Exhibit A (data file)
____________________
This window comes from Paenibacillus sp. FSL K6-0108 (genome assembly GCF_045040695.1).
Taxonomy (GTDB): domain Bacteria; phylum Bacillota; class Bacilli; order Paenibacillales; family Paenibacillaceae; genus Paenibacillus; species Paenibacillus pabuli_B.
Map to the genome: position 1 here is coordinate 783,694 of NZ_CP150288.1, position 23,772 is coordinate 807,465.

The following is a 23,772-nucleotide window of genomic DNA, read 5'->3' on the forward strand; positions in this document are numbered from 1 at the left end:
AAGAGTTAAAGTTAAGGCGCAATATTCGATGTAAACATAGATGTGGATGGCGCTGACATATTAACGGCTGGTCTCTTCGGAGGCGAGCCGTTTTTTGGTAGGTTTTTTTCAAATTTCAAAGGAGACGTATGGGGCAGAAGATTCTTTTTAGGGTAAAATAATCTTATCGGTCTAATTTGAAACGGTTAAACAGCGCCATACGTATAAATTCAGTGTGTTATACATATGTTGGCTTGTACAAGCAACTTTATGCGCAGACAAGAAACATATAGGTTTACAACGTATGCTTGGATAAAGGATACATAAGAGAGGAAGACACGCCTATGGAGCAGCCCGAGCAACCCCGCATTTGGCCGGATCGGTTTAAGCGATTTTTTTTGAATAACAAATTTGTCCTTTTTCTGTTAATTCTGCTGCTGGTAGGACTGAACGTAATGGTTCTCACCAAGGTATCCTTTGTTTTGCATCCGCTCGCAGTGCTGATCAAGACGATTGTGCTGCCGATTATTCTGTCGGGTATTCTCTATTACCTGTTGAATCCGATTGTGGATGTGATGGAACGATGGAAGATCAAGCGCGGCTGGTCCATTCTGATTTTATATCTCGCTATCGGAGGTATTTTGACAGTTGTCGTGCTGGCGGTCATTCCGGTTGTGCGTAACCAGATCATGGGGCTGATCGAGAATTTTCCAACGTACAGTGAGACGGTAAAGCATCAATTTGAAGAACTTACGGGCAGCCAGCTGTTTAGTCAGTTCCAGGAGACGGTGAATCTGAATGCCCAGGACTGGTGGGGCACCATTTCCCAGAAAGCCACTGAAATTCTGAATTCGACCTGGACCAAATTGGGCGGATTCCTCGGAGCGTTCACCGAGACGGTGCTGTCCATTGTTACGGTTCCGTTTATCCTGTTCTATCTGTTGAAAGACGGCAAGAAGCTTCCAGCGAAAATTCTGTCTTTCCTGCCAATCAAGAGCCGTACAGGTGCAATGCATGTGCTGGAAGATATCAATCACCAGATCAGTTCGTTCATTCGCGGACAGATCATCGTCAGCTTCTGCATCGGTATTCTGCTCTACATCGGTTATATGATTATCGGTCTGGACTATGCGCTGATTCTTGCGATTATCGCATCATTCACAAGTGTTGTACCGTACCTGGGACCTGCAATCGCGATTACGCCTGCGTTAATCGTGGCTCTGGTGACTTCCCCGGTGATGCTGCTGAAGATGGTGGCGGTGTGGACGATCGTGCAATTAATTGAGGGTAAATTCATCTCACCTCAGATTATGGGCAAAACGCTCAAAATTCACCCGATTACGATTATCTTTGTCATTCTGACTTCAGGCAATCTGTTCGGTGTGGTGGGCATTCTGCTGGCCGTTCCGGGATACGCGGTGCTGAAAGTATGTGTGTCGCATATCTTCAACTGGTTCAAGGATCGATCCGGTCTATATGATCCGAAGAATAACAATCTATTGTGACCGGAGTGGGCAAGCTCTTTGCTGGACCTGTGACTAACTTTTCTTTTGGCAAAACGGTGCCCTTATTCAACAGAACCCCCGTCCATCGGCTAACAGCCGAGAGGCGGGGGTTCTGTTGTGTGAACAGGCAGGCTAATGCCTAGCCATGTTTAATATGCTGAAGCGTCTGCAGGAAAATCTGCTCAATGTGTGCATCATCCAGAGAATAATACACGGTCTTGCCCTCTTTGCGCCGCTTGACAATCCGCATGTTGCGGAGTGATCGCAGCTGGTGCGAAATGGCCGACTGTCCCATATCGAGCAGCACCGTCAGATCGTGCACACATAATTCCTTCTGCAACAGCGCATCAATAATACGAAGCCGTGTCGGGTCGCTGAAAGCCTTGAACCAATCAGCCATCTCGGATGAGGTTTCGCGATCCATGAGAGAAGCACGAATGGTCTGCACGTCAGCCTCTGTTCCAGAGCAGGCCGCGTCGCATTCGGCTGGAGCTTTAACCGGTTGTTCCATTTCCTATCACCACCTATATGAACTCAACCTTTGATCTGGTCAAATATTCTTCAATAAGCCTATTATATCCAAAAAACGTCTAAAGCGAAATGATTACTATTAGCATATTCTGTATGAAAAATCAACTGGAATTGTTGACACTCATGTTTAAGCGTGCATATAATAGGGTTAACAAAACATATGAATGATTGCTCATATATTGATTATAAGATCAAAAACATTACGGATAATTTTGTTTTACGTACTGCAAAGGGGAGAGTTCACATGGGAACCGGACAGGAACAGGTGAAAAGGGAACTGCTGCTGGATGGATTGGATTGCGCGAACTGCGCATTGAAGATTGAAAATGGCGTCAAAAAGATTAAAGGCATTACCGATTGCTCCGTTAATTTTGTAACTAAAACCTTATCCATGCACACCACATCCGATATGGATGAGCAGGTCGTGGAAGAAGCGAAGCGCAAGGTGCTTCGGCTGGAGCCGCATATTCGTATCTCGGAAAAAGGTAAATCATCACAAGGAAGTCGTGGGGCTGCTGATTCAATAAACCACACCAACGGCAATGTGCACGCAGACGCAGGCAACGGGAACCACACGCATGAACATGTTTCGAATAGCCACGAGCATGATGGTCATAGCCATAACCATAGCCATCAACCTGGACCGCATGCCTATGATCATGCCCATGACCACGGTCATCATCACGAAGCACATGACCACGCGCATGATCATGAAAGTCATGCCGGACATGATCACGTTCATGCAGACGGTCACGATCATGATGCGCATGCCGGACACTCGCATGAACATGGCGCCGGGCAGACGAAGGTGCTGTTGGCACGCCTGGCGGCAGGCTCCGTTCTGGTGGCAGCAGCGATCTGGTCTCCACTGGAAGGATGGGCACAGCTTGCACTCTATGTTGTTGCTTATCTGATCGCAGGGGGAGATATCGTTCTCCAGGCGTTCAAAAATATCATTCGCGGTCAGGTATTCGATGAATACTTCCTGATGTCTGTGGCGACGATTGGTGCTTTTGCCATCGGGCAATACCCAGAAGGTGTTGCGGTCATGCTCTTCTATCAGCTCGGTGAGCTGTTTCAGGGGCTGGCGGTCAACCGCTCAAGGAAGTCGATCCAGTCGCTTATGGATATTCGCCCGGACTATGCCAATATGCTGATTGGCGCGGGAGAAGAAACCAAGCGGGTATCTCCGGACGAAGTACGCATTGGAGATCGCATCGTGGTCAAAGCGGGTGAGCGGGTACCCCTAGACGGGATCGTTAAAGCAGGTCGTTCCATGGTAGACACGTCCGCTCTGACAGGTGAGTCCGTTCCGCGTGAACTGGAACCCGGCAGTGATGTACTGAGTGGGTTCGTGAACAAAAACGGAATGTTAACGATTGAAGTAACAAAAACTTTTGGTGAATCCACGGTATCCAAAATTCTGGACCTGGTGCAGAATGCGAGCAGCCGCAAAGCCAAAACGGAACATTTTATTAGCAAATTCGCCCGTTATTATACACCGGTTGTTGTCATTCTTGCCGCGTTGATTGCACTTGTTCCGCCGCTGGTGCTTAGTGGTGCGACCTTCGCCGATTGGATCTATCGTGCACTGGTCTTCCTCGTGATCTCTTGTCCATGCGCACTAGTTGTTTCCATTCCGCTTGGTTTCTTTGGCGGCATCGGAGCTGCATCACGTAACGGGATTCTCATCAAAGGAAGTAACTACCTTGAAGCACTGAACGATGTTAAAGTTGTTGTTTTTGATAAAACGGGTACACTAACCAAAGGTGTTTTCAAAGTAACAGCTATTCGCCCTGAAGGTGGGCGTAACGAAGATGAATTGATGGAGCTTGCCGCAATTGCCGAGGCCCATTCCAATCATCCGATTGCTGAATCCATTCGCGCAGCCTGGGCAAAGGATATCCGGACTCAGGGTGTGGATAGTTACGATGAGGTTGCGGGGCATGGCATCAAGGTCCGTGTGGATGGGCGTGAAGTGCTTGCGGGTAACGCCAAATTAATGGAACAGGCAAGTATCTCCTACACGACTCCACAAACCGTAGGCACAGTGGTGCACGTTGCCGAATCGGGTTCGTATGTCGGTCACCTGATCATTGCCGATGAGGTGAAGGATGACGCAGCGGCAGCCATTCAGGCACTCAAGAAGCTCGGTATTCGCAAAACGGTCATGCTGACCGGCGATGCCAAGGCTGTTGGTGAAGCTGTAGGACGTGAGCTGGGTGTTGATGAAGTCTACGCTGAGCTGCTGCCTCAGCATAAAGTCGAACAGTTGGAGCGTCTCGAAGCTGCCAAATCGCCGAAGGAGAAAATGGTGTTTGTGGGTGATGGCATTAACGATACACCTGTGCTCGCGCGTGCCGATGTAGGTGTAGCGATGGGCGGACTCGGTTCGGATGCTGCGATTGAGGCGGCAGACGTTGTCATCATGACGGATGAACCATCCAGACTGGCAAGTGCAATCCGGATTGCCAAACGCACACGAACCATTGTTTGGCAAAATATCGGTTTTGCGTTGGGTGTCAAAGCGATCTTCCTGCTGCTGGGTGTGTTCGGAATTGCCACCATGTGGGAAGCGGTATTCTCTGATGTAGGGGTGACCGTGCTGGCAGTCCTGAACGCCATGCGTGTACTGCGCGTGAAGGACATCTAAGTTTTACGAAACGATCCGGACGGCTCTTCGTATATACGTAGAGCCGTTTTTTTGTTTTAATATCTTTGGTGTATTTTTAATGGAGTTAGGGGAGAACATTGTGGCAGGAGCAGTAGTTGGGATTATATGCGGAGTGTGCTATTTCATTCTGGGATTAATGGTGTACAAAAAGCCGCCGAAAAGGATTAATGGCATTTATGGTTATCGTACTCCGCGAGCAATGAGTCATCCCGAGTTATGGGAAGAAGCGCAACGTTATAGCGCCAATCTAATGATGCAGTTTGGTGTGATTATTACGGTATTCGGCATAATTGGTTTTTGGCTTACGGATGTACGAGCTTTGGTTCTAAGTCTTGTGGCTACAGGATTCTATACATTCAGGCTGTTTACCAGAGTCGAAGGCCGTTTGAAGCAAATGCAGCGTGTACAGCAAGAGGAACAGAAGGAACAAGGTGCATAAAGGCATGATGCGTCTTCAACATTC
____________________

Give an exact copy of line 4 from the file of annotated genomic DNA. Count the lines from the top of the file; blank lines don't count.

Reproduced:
The following is a 23,772-nucleotide window of genomic DNA, read 5'->3' on the forward strand; positions in this document are numbered from 1 at the left end: